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This is about the TPM in windows 8. It's the same argument about treacherous computing that goes around, except the article seems to be suggesting people think it's a extent problem now because the TPM is always on, not a hypothetical in the future/ Microsoft's long term plan. Further, there is a nebulous assertion linking this to the NSA.

1) The TPM still can't control your computer(yet). It can only measure it's state, allow you access to keys you created in some state, and attest to things about the state (which would allow other parties to mandate what state your system is in when interacting with it, but presumably those entities would be bond by German law and likely be German themselves)

2) If Microsoft wanted to backdoor your system, they don't need the TPM to do it. In fact, the TPM can be used to protect against a whole bunch of malware that various intelligence agencies might use: it can protect keys with passwords (with rate limiting/self destruct for guessing), make sure the system is in the same state(i.e. malware free) when you created you PGP key as it is when your using it to decrypt an e-mail, and it can isolate an application from the rest of your system.

I have a Windows 8 notebook and for the first time in my life I have no control over my own general purpose computer:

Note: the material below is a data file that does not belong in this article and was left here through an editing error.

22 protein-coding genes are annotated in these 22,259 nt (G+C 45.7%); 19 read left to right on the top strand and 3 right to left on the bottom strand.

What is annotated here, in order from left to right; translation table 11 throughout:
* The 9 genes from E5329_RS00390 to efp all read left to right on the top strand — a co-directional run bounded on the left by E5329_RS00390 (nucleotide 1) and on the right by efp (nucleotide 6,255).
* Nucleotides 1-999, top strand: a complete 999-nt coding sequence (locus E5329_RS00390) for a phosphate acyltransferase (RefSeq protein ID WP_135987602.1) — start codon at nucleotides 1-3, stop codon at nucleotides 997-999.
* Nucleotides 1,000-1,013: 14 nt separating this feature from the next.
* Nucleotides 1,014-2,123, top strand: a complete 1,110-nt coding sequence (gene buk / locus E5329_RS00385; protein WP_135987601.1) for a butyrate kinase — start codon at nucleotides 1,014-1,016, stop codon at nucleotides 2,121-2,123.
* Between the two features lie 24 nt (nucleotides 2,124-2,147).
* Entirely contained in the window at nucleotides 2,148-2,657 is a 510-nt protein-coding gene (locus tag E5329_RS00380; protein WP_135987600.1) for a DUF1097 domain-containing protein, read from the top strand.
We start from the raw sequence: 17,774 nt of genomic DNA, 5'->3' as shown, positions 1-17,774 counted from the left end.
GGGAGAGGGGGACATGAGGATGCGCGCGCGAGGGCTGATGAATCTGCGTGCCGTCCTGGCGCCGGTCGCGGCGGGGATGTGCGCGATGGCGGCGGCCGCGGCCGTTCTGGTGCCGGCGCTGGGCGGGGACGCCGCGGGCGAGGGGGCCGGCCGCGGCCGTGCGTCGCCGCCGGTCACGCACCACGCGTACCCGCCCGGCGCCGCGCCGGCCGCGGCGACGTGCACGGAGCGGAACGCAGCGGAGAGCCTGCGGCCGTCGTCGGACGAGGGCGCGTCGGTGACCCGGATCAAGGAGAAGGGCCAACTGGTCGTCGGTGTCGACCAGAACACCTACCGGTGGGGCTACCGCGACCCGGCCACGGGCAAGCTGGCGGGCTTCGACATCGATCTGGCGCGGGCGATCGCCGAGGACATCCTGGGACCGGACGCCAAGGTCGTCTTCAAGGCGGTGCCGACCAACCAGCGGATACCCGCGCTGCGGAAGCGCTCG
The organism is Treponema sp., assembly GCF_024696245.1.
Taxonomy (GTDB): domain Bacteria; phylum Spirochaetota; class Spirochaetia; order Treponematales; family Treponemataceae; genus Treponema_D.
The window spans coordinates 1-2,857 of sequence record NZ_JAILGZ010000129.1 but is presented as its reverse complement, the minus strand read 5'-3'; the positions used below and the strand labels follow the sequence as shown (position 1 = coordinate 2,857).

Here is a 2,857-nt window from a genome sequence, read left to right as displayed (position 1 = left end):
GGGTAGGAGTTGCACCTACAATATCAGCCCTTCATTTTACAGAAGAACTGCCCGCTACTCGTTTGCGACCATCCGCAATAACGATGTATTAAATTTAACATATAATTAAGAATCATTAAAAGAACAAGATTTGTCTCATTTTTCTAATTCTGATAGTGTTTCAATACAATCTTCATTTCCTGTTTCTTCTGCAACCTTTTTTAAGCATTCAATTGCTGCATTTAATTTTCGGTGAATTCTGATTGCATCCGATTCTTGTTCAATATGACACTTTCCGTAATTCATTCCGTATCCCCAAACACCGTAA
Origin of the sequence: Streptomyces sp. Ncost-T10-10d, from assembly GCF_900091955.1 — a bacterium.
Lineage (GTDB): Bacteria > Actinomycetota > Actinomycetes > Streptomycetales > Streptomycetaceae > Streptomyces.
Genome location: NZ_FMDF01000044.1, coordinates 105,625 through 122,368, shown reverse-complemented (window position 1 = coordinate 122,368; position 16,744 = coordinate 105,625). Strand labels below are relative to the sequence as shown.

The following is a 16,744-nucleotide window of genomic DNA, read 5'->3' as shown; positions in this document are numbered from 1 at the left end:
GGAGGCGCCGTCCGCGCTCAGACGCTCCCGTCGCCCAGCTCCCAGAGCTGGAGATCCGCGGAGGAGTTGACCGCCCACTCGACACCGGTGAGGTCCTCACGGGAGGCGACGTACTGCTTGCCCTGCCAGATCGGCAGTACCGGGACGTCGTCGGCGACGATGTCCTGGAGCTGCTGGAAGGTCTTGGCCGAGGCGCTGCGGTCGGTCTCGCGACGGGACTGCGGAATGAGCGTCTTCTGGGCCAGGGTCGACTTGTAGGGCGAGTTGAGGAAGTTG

- I can't enter BIOS before entering OS.

- Once I enter the BIOS from the OS I can't activate the hard disk password.

- I can't install the Windows 8 OS clean. The MSFT has the deal with the computer producers that doesn't allow them to deliver the pure OS medium, you can only backup the already present installed files to some external HDD.

- Because of the previous and the fact that the binaries are controlled on the hardware level (TPM), I have no control of what's running on my computer -- I can't know, to be precise.

- It's even worse than that, there is some Intel built-in technology on the hardware/BIOS/drivers level which also has built-in "features" that allow communication with some external "command and control center" which I don't control. It supposedly allows, among other "features" disabling the notebook once it's stolen. But I don't control how it's done, and I don't know if it has additional backdoors. It proudly claims to facilitate "remote access."

It's scary how it looks like all together. I haven't even figured out how I'd be able to install Linux on the computer. In some forums people claim that the OEM should allow that, but apparently a lot of people haven't managed to actually install it on different specific computers -- there are BIOS problems that can't be avoided, and the OEMs don't give you support or the updates. Mine is an Intel i5 processor-based modern Acer. It's fast, but I have no control. Definitely not FUD.